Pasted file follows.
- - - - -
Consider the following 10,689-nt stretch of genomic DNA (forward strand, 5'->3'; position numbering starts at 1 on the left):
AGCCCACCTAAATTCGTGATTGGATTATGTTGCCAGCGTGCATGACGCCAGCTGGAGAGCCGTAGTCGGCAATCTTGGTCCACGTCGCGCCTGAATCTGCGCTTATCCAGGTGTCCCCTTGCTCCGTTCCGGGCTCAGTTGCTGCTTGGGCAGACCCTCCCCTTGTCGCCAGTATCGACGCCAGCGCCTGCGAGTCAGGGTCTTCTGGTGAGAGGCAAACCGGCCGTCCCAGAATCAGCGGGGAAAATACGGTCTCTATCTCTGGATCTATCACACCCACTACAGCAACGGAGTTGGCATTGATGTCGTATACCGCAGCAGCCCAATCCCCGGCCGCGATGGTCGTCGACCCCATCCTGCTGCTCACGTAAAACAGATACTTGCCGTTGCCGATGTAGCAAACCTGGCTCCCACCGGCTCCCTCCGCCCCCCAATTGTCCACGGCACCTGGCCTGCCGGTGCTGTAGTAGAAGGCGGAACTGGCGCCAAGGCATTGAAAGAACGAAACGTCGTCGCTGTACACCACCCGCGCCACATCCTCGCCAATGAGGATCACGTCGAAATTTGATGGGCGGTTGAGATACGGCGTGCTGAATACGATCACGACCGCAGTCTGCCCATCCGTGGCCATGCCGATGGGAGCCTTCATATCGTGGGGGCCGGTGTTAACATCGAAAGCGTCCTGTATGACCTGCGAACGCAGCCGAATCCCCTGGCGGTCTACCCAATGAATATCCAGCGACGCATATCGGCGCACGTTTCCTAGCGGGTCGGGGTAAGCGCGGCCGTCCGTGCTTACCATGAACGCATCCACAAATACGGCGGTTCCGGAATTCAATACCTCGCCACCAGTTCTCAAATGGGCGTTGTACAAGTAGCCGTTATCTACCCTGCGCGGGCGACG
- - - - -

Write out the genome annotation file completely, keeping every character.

Consider the following 10,689-nt stretch of genomic DNA (forward strand, 5'->3'; position numbering starts at 1 on the left):
AGCCCACCTAAATTCGTGATTGGATTATGTTGCCAGCGTGCATGACGCCAGCTGGAGAGCCGTAGTCGGCAATCTTGGTCCACGTCGCGCCTGAATCTGCGCTTATCCAGGTGTCCCCTTGCTCCGTTCCGGGCTCAGTTGCTGCTTGGGCAGACCCTCCCCTTGTCGCCAGTATCGACGCCAGCGCCTGCGAGTCAGGGTCTTCTGGTGAGAGGCAAACCGGCCGTCCCAGAATCAGCGGGGAAAATACGGTCTCTATCTCTGGATCTATCACACCCACTACAGCAACGGAGTTGGCATTGATGTCGTATACCGCAGCAGCCCAATCCCCGGCCGCGATGGTCGTCGACCCCATCCTGCTGCTCACGTAAAACAGATACTTGCCGTTGCCGATGTAGCAAACCTGGCTCCCACCGGCTCCCTCCGCCCCCCAATTGTCCACGGCACCTGGCCTGCCGGTGCTGTAGTAGAAGGCGGAACTGGCGCCAAGGCATTGAAAGAACGAAACGTCGTCGCTGTACACCACCCGCGCCACATCCTCGCCAATGAGGATCACGTCGAAATTTGATGGGCGGTTGAGATACGGCGTGCTGAATACGATCACGACCGCAGTCTGCCCATCCGTGGCCATGCCGATGGGAGCCTTCATATCGTGGGGGCCGGTGTTAACATCGAAAGCGTCCTGTATGACCTGCGAACGCAGCCGAATCCCCTGGCGGTCTACCCAATGAATATCCAGCGACGCATATCGGCGCACGTTTCCTAGCGGGTCGGGGTAAGCGCGGCCGTCCGTGCTTACCATGAACGCATCCACAAATACGGCGGTTCCGGAATTCAATACCTCGCCACCAGTTCTCAAATGGGCGTTGTACAAGTAGCCGTTATCTACCCTGCGCGGGCGACG